New York: Speaking at the United Nations Security Council (UNSC) Open Debate on "Effective Multilateralism through the Defence of the Principles of UN Charter" held on Monday, Ambassador Ruchira Kamboj, Permanent Representative of India at the UN, asked if 'effective multilateralism' could be practised by defending a charter that makes five nations more equal than others, and provides to each of those five the power to ignore the collective will of the remaining 188 member states.

Ambassador Kamboj said, "Even as we debate this issue and would like 'effective multilateralism' to prevail, we are collectively aware of the inadequacies of the multilateral system that has failed to respond to contemporary challenges, whether it be the Covid pandemic or the ongoing conflict in Ukraine," she said.

"Moreover, significant global challenges such as terrorism, radicalism, climate justice and climate action, disruptive non-state actors, debt and several geopolitical contestations continue to undermine global peace and security," she added.

She also asked if multilateralism could be practised effectively in the 21st century through a body that celebrates the principle "to the victor belong the spoils".

Raising a third question at the debate, India's permanent envoy to the UN asked, "Can we actually promote 'effective multilateralism' through defending a UN Charter where two of the permanent members have not been able to get even their names changed? Article 109 of the Charter never wanted it to be cast in stone for perpetuity, and that's why it had recommended a General Review Conference of the Charter to be held before the 10th UN General Assembly. 77 years later, we are nowhere closer to making that a reality."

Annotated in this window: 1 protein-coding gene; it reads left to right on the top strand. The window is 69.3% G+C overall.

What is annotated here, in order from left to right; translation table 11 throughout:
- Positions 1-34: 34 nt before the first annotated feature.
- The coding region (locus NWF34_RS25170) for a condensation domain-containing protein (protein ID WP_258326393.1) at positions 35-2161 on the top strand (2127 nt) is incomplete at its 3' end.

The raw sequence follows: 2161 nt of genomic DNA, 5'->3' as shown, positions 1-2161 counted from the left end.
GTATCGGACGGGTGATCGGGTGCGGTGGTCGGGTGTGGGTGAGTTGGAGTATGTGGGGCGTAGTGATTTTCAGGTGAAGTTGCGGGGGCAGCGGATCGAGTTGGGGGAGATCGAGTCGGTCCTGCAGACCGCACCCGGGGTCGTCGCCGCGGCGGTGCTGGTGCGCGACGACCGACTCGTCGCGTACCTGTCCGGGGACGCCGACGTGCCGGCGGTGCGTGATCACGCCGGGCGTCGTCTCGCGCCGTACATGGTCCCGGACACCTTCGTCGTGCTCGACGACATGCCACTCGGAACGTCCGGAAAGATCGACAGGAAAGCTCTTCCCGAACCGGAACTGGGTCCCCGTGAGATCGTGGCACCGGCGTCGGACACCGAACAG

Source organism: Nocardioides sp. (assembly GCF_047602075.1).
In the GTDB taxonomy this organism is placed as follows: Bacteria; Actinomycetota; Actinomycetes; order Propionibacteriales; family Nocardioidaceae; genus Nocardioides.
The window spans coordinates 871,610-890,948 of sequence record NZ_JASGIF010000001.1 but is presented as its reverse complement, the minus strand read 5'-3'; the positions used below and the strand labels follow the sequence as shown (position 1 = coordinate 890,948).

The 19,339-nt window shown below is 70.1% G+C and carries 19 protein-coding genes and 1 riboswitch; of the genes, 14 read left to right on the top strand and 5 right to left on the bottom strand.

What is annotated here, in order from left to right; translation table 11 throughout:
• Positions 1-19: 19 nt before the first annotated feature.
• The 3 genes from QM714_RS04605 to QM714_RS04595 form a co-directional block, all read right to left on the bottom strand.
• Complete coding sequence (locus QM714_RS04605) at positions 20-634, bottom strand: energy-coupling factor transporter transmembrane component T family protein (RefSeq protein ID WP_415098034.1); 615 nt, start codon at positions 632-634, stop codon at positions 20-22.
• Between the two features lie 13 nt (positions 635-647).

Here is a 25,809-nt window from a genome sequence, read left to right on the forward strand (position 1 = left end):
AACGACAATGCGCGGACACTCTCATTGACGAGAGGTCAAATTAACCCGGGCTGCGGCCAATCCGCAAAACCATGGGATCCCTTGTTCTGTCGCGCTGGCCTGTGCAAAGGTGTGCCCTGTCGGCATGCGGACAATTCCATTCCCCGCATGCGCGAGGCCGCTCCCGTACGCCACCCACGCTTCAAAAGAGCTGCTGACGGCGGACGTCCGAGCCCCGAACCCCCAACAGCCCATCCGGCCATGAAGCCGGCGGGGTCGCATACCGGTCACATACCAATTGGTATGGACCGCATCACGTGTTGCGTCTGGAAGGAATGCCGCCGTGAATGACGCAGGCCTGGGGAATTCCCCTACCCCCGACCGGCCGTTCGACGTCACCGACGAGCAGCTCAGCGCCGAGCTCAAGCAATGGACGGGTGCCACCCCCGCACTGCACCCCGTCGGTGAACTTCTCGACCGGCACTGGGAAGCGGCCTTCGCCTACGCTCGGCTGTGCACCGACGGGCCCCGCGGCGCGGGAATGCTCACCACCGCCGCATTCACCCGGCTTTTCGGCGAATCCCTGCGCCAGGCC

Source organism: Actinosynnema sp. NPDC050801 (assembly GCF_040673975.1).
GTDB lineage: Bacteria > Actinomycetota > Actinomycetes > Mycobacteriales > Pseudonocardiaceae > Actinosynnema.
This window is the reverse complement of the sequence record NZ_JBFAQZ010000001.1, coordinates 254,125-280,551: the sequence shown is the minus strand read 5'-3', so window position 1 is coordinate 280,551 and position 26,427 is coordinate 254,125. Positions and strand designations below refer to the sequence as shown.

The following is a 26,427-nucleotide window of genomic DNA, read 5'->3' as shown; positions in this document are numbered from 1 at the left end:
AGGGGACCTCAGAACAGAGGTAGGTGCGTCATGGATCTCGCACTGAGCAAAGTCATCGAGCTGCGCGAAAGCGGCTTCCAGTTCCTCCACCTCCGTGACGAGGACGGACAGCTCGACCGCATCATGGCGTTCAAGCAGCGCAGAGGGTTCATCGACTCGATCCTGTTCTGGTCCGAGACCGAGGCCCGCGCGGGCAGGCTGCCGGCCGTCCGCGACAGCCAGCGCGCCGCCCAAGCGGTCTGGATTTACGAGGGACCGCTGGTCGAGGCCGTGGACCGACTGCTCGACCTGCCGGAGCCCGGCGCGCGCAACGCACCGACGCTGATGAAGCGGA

She added that the UNSC has to widen its representation of this core institution to more developing countries for its effectiveness and credibility.

"If we continue to perpetuate the 1945 anachronistic mindset, we will continue to lose the faith our people have in the United Nations," she added.

"India was a founding signatory to the UN Charter on June 26, 1945 in San Francisco. Seventy-seven years on, when we see the world's largest democracy, along with entire continents of Africa and Latin America, being kept out of global decision-making, we rightly call for a major course correction she stated firmly regarding India's permanent place in the UNSC," she noted.

"This past September, the UNGA heard a similar call for reforms from more than 70 global leaders. As my External Affairs Minister said in this Council's Open Debate on 14 December 2022, and I quote, 'Our Common Agenda and the Summit of the Future will only deliver results, if they respond to the growing calls for reformed multilateralism. Reform is the need of the day. And I am confident that the Global South especially shares India's determination to persevere'", Kamboj added.

"Multilateral institutions rarely die. They simply fade into irrelevance. Once upon a time, there was a very long distance between the 'Model UN' role play in colleges and universities and the real world," Kamboj noted, asking if that distance was shrinking.